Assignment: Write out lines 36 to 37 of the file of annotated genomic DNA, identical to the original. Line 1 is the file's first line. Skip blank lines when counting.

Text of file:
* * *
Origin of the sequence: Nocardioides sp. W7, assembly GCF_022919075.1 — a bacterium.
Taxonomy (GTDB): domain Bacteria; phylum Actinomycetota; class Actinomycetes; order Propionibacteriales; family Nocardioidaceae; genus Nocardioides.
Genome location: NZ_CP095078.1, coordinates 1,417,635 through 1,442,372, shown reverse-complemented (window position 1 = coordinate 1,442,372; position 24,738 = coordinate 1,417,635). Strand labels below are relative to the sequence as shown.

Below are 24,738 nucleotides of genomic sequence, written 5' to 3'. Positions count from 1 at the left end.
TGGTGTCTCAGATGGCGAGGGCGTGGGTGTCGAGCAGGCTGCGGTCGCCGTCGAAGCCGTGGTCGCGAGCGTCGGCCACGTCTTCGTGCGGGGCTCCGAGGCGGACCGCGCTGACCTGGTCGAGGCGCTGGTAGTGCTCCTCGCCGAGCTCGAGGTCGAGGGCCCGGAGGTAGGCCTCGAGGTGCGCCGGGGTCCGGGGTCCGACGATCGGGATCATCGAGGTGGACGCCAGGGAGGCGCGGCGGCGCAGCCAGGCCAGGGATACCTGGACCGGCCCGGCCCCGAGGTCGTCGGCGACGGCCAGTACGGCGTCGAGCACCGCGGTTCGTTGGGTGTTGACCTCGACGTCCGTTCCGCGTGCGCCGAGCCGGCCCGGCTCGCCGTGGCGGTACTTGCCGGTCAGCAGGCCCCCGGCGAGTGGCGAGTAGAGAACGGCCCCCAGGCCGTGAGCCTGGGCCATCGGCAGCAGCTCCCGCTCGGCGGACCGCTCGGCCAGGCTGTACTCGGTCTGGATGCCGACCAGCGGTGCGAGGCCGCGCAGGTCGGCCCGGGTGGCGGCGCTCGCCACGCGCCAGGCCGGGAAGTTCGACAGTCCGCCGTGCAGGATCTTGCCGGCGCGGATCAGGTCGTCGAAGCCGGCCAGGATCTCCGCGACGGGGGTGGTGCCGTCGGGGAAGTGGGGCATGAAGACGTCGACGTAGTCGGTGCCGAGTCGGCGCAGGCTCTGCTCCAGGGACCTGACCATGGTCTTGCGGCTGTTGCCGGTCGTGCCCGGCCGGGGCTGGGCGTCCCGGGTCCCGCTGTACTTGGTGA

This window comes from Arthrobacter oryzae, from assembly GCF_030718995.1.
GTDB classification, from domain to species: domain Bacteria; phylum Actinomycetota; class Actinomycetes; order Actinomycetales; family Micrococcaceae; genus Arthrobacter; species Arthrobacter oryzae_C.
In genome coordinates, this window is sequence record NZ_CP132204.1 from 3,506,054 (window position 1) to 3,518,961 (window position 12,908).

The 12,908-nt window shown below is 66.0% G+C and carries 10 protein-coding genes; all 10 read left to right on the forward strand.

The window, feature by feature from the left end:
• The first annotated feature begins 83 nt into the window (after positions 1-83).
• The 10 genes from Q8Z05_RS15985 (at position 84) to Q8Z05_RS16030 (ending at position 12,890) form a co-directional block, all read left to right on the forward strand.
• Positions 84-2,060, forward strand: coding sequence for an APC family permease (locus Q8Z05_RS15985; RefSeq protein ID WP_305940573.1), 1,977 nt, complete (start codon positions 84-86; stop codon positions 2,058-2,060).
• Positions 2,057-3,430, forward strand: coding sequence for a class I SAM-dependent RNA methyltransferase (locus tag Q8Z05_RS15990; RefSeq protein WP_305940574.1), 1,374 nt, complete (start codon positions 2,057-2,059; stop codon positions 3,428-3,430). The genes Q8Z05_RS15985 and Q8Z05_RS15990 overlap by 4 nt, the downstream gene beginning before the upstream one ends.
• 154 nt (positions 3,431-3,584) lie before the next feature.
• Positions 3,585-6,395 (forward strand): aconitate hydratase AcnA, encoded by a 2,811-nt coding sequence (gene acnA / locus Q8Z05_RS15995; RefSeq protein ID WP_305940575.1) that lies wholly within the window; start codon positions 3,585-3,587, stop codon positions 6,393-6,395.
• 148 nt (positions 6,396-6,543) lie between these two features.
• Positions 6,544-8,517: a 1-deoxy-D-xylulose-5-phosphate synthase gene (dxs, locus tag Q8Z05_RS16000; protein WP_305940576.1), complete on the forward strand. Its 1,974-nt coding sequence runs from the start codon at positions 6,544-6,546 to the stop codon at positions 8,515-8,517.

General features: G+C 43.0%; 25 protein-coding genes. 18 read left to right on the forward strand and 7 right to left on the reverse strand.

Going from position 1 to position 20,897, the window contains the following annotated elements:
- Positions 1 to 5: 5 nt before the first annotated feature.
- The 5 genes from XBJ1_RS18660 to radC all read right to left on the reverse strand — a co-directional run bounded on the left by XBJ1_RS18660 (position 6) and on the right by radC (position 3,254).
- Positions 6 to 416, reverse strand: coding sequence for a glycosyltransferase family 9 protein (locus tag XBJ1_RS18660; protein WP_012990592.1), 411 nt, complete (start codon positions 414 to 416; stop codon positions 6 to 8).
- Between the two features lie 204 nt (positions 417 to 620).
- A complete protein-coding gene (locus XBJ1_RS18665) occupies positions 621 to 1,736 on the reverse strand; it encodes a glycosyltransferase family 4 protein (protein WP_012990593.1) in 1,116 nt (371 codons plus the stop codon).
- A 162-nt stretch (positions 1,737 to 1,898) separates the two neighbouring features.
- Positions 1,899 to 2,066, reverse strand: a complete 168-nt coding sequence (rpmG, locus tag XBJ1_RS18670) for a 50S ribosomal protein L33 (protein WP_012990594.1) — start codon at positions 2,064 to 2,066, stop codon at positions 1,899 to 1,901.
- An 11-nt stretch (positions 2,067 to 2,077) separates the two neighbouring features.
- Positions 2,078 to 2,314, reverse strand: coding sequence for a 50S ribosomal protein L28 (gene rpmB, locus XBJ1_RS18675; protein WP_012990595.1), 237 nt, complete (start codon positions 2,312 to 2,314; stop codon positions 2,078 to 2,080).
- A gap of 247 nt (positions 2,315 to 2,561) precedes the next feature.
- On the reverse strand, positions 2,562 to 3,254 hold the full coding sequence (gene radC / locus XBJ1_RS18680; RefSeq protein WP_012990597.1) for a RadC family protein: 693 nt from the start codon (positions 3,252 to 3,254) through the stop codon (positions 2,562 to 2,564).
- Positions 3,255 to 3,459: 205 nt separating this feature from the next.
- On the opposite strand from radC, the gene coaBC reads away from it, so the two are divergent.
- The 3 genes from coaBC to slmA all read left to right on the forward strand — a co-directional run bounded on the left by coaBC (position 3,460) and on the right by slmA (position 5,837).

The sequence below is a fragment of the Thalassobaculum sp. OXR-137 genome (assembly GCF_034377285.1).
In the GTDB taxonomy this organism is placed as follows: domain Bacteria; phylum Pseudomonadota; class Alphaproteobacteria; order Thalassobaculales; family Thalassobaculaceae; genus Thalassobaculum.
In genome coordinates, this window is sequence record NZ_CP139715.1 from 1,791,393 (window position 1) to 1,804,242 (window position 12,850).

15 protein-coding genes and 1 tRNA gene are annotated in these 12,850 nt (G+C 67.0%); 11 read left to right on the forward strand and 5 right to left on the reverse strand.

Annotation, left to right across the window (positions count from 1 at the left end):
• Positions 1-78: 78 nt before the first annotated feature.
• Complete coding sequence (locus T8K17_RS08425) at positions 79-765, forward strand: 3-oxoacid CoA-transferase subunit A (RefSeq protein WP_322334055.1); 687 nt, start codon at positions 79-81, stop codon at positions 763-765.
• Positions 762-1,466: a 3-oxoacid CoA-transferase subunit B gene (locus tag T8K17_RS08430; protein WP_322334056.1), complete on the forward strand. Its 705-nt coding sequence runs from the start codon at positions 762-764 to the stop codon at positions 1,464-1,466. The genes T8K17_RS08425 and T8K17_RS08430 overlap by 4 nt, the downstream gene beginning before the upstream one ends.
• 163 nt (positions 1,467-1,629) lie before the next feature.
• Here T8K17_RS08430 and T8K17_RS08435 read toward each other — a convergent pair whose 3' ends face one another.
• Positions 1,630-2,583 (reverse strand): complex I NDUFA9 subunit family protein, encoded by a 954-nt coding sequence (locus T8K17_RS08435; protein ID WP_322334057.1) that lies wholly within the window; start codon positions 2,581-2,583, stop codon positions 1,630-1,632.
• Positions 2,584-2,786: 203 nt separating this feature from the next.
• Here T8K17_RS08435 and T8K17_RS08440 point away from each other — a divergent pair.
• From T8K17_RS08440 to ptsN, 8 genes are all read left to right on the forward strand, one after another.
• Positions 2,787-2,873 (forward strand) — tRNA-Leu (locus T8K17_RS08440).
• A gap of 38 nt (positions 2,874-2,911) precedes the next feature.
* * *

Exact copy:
In the GTDB taxonomy this organism is placed as follows: domain Bacteria; phylum Pseudomonadota; class Alphaproteobacteria; order Thalassobaculales; family Thalassobaculaceae; genus Thalassobaculum.
In genome coordinates, this window is sequence record NZ_CP139715.1 from 1,791,393 (window position 1) to 1,804,242 (window position 12,850).